As to your question, I can't imagine there will be much brushback beyond the current tabloid hysteria in Ireland over the fight, which will most likely settle down when the tabloids find the next thing to get hysterical about. In the early years of the Unified Rules era, there was a pervasive fear that a death in the ring would bring everything to a halt. There have been deaths in competition -- admittedly on smaller shows, which attract far less attention than major events -- and I don't mean to sound cold about it, but they simply haven't stopped the growth of the sport. Combat sports in various forms have been around for centuries worldwide. There's always been a risk of of catastrophic injury and death when two competitors step into an arena and compete with their fists and feet. This makes it no less troubling when it occurs, but it's a risk adults choose of their own free will.

Rafael dos Anjos vs. Eddie Alvarez on Fight Pass

@CHINO_BANKS: Does 155 title being defended on Fight Pass devalue the belt or the person holding it?

Twitter reactions to Fight Pass bout announcements are a 50/50 proposition at this point. If a Fight Pass event is underwhelming, you get pelted with complaints that you're not getting your money's worth for a paid service. On the other hand, when a truly big FP bout is announced -- such as Anderson Silva vs. Michael Bisping in February and Friday's announcement that Rafael dos Anjos will defend his lightweight title against Eddie Alvarez on July 7 in Las Vegas as the headliner on a Fight Pass card -- the complaint pivots to the idea it's an insult to the fighters that they're being relegated to Fight Pass.

There's a difference between what Fight Pass means to individual fighters at this point, and what the UFC is attempting to build with the online streaming service. You can look at what dos Anjos thought he was getting a few months back -- a giant paycheck for a megafight with Conor McGregor -- and what he ended up with -- the Fight Pass matchup with Alvarez -- and it's hard to see anything but a major downgrade.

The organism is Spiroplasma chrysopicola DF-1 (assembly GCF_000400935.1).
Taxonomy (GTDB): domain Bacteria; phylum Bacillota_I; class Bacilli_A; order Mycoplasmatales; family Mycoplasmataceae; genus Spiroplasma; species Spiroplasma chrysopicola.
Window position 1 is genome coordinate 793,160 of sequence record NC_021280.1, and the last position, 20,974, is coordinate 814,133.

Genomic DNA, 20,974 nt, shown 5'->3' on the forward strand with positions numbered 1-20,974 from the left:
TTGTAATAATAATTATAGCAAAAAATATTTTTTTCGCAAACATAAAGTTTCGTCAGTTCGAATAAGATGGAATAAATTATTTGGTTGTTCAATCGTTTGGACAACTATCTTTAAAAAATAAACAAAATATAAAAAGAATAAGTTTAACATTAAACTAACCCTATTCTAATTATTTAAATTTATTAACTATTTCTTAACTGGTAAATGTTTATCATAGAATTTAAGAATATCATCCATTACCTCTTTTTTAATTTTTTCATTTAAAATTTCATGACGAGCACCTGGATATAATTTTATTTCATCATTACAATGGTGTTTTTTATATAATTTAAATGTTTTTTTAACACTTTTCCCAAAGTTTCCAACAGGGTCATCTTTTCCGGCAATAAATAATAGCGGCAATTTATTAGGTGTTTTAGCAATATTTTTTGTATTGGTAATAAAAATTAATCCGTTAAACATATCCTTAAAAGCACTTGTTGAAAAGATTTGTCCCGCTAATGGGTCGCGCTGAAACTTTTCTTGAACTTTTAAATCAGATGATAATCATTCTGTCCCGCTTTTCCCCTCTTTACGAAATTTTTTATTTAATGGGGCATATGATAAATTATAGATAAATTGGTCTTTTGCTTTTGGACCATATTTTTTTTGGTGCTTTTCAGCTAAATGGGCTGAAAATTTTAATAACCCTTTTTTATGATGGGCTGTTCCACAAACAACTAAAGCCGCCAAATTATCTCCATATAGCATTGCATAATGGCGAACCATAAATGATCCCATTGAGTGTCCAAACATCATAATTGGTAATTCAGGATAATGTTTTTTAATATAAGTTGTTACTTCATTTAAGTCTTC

But then there's the matchup's placement in the greater context. The UFC's big fight week will feature three straight nights of title fights. RDA-Alvarez has the potential to kick things off with a bang. We're all slowly migrating from cable boxes and satellites to streaming services, anyway (I'd personally ditch my overpriced cable package tomorrow if I didn't have to have it for UFC/Bellator/WSOF fights for work). The sooner the UFC establishes that Fight Pass is a place where you'll occasionally get exclusives like title fights and big-name fighters and not throwaway matchups, the better positioned they'll be when the trickle of people getting rid of cable turns into a flood.


@CallumaPark: Is TUF dying?

I think people started asking this question sometime around 2007 or so, but given the events of the past couple weeks -- in which it was announced the winner of the next season of The Ultimate Fighter would receive an immediate flyweight title shot, only to have the have the show's tryouts abruptly canceled -- the question's being asked again. We're not sure yet why the TUF 24 tryouts were yanked. Were there not enough qualified applicants? Did Demetrious Johnson balk at it? People are being tight lipped, so until someone speaks up, it's all speculation. Either way, TUF has had to rely on out-of-the-box hooks, like crowning the first strawweight champion, to lure in viewers over the past few seasons. Maybe the turmoil around TUF 24 is a big cosmic hint that the series' sell-by date is coming due.

Why watch UFC on FOX 19?

@RuckerYeah: So many fights fell out of this UFC on FOX. Why should I watch?

Oh I dunno ... I'm interested in seeing what Rashad Evans still has in the tank. And Rose Namajunas vs. Tecia Torres is a quality strawweight matchup. But Michael Chiesa vs. Beniel Dariush stood as a potential show-stealer before all the fight fallouts turned Saturday night's card into swiss cheese, and looms even more so now. That's good enough for me.

(I've finally gotten around to creating a professional Facebook page. If you've been a loyal Fightweets reader over the years, do me a favor and like the page to help me get it up and running. Thanks!)